When you get engaged kayaking through Mongolia and you’re a lover of making the ordinary slightly less ordinary, you wind up here, at the kayakiversary. Each year around the 13th of July, we celebrate. We celebrate the quirkiness that is us, the excuse to do something ridiculous, and the joy that is a blow up boat bobbing in a body of water.
Our first kayakiversary took us from my office, down the Charles, and into Boston. We drank a bottle of bubbly (though thankfully this time it did not need to be chilled in the river); we paddled and paddled and paddled; we ate dinner; and then we hopped on the T with our boat and our paddles. We were happy fools. Such happy fools.
Kayakiversary two we had a three month old little boy on our hands, so the adventure of the previous year seemed rather ambitious. Instead, we blew up the boat, popped it in the Manchester Harbor, and paddled out to Sand Dollar Cove. Again, we drank ourselves a bottle of bubbly, reflected on where the year had taken us, and embraced an afternoon of sunshine all to ourselves. And then we carried the still-inflated-boat through the streets of Manchester, amidst numerous odd looks and giggles, up the hill, and into the backyard for its freshwater bath. Any port in a storm.
Which brings us to this year. Our kayakiversary should have happened last weekend, but when you have a boy with a horridly contagious virus, you tend to stay away from people. Or at least from people you know. Anyways, we shifted a week, and this Saturday we hauled the boat down the hill, blew her up, tossed her into the harbor, and away we went. Happy fools on the open seas in a blow up boat (no one ever said we were the brightest bulbs).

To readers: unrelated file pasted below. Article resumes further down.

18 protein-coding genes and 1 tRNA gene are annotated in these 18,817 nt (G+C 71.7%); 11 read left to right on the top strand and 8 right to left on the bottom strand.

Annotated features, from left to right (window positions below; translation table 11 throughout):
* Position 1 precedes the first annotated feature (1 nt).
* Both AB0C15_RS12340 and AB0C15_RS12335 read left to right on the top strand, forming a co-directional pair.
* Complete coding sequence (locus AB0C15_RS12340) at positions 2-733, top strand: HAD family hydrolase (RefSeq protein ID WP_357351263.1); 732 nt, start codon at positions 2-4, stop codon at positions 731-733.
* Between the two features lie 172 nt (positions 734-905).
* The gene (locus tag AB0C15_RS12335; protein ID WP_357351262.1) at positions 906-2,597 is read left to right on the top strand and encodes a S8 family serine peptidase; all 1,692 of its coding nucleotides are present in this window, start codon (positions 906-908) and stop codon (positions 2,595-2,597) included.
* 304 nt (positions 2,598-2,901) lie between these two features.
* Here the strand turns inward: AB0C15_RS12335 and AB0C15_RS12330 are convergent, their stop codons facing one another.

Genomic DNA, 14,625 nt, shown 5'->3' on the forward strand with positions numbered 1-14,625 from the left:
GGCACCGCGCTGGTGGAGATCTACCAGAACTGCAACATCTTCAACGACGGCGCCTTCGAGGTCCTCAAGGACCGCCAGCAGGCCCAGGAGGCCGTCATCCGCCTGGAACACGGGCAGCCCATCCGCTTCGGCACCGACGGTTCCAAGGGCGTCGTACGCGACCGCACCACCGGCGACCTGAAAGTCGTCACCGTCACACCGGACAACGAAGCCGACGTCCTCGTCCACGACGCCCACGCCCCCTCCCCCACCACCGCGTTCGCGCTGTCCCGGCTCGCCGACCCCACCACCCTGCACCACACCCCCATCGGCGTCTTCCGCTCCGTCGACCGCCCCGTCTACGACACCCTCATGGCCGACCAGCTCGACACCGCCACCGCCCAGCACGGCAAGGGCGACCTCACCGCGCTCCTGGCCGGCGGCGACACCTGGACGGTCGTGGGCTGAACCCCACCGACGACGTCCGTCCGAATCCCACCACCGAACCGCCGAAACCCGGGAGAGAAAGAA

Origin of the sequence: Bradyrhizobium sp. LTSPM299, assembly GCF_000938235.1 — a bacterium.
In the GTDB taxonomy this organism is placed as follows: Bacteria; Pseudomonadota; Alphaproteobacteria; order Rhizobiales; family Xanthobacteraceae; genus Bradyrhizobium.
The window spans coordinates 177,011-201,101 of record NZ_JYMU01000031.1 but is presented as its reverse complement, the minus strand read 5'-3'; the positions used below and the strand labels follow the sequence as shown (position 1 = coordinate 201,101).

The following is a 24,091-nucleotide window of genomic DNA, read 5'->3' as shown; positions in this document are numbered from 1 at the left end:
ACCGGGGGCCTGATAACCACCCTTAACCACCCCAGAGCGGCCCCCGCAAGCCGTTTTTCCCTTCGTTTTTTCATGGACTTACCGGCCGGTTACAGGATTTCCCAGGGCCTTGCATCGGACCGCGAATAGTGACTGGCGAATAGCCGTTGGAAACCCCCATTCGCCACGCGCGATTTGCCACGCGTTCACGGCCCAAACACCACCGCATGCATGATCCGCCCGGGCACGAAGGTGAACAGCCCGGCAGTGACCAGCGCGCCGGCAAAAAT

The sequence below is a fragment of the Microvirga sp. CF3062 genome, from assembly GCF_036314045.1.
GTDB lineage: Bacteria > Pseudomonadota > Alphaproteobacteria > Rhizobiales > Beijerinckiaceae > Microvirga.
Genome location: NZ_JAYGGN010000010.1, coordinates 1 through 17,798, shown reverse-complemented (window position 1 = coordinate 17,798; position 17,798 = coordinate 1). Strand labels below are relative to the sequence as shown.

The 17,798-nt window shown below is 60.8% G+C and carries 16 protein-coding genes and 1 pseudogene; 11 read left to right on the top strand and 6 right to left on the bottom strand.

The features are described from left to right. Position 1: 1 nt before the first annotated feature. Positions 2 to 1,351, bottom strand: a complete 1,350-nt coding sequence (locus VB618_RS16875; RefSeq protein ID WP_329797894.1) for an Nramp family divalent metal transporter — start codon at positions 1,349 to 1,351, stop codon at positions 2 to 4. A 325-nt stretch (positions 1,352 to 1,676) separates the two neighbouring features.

In our euphoria of parenting freedom for the afternoon, we had not a care in the world. Until we heard an authoritative voice holler, Yellow kayak! Yellow kayak! Show me your life preservers!
To which my magnificent husband hollered back, Our seats are inflatable!
Right. So the Harbor Master pulled us over, and immediately the shame at the thought of having to call my mom for a ride home crept in. We hadn’t even opened our champagne yet!
But sometimes the world is kind, and this was one of those sometimes. After a brief lecture and the loan of a couple of life jackets, away we went, happy fools once more.
The bubbly popped; the fools relaxed; the boat stay inflated.
And thus a tradition was born.